217 Genetic ablation of microtubule-associated protein 1s (map1s) protects the heart from pathological hypertrophy via regulation of autophagy

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Abstract

Background

Autophagy is a process essential in maintaining cellular homeostasis, by degrading and recycling unwanted materials such as misfolded proteins and dysfunctional organelles. In the heart, autophagy is key in mediating pathological processes such as hypertrophy and remodelling. Autophagy is tightly regulated by a number of proteins and defective autophagy in response to pathological stimuli may lead to the development of adverse remodelling and eventually heart failure. In this study we investigated the role of microtubule-associated protein 1S (MAP1S) in regulating autophagy during a number of cardiac pathological conditions. MAP1S has previously been identified as an interacting partner of the major autophagy regulator LC3; however, its role in the heart is unknown.

Results

We used siRNA gene silencing to knockdown MAP1S in neonatal rat cardiomyocytes (NRCM) and detected the autophagic flux using GFP-LC3 expressing adenovirus. Following stimulation with rapamycin (5 uM) and chloroquine (3 uM) for 2 hours, NRCM lacking MAP1S exhibited an increase in autophagy as indicated by a significant elevation in GFP-LC3 puncta formation. To confirm this finding we cultured fibroblasts from MAP1S knock out (MAP1S-/-) mice and induced autophagy using the same stimulus. Consistently, MAP1S-/- fibroblasts also showed increased autophagy after rapamycin/chloroquine treatment. Interestingly, the expression of autophagic modulators LC3II, Beclin and p62 did not differ between cells lacking MAP1S and controls, suggesting that MAP1S might affect autophagosome elongation and not the initiation process. In vivo, we confirmed higher autophagy in MAP1S-/- mice following rapamycin/chloroquine intraperitoneal injection as indicated by the number of amphisomes detected by electron microscopy. Next, to test the effects of pathological stimuli we subjected MAP1S-/- mice to transverse aortic constriction (TAC, 2 weeks) or myocardial infarction (MI, 4 weeks). Following TAC, MAP1S-/- mice displayed less hypertrophy as indicated by heart weight/body weight ratio, cardiomyocyte surface area (histology) and the expression of hypertrophic markers. Consistently, after MI MAP1S-/- mice also showed a reduction in hypertrophy.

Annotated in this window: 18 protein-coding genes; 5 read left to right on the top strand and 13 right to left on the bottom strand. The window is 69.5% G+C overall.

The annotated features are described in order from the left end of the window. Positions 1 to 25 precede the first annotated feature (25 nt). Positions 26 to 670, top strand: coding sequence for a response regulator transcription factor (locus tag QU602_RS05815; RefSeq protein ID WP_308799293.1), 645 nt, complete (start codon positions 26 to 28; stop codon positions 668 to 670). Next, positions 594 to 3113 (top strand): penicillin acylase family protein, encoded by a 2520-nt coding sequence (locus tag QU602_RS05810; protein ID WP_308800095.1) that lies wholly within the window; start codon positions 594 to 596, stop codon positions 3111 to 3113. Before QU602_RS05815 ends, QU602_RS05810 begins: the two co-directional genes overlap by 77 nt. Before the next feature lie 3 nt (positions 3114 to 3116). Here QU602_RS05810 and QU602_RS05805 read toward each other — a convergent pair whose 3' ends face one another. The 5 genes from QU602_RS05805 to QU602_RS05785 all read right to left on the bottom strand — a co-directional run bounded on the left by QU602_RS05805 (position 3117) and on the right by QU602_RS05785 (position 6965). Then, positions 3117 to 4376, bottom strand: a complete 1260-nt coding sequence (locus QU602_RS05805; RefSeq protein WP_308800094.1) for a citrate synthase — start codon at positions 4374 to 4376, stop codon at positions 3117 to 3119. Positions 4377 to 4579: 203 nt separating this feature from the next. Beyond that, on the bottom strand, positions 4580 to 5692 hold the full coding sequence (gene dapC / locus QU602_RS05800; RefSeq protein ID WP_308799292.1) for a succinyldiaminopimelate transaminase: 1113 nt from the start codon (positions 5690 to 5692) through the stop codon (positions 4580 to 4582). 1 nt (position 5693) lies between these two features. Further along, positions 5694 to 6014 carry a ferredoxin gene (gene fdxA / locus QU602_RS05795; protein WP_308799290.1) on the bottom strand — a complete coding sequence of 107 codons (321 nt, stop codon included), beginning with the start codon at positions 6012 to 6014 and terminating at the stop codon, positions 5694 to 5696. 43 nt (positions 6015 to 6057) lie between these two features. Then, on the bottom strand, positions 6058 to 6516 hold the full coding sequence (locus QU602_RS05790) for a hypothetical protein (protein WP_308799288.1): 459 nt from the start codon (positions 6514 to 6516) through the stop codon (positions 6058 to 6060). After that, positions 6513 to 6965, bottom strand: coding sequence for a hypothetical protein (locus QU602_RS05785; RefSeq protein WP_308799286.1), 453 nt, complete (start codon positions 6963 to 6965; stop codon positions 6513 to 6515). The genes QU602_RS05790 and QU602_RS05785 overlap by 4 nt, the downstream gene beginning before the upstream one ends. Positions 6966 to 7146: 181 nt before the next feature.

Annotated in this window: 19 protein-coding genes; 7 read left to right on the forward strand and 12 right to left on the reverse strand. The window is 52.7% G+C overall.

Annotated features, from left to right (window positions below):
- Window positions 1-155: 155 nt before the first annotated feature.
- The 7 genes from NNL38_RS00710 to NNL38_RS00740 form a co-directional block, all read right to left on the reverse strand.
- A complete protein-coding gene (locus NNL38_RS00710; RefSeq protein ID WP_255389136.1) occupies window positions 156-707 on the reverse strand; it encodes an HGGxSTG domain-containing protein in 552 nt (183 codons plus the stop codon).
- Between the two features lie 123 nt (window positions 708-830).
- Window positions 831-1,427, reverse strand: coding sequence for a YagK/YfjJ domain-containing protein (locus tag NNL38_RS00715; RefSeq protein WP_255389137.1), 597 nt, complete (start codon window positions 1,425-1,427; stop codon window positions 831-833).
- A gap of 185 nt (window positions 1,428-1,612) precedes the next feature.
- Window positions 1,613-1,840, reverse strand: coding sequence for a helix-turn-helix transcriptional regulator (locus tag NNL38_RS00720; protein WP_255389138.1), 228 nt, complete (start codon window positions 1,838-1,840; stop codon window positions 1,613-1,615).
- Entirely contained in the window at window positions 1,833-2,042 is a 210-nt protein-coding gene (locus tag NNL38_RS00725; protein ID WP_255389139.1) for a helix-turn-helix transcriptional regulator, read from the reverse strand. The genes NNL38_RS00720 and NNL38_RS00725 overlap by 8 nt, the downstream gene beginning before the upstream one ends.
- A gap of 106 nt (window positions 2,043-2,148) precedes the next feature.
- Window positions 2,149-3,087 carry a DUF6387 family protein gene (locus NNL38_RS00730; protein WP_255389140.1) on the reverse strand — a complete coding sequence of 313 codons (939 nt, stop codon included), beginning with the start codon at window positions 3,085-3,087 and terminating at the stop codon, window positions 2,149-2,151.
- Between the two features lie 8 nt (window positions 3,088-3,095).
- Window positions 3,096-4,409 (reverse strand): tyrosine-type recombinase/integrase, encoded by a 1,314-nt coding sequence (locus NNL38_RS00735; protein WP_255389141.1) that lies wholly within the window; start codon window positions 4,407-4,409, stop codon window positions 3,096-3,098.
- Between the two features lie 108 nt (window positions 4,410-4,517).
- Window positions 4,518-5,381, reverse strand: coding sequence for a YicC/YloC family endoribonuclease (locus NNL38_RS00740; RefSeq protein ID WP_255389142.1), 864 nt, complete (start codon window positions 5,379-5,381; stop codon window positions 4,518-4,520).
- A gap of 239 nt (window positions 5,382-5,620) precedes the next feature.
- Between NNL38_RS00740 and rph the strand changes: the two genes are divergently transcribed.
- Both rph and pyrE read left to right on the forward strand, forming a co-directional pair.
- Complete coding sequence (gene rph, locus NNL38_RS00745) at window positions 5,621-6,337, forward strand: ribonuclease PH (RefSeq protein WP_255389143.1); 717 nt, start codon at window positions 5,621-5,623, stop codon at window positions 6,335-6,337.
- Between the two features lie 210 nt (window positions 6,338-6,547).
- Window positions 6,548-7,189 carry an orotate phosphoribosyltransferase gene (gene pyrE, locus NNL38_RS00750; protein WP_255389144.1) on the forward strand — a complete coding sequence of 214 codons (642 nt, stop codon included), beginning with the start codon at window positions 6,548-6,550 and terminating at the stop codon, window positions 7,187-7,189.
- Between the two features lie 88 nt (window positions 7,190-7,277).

Conclusions

Our findings suggest that genetic inhibition of MAP1S induces autophagy in cardiomyocytes, whereas in vivo ablation of this gene in mice reduces cardiac hypertrophy in response to pathological stimuli such as TAC and MI.

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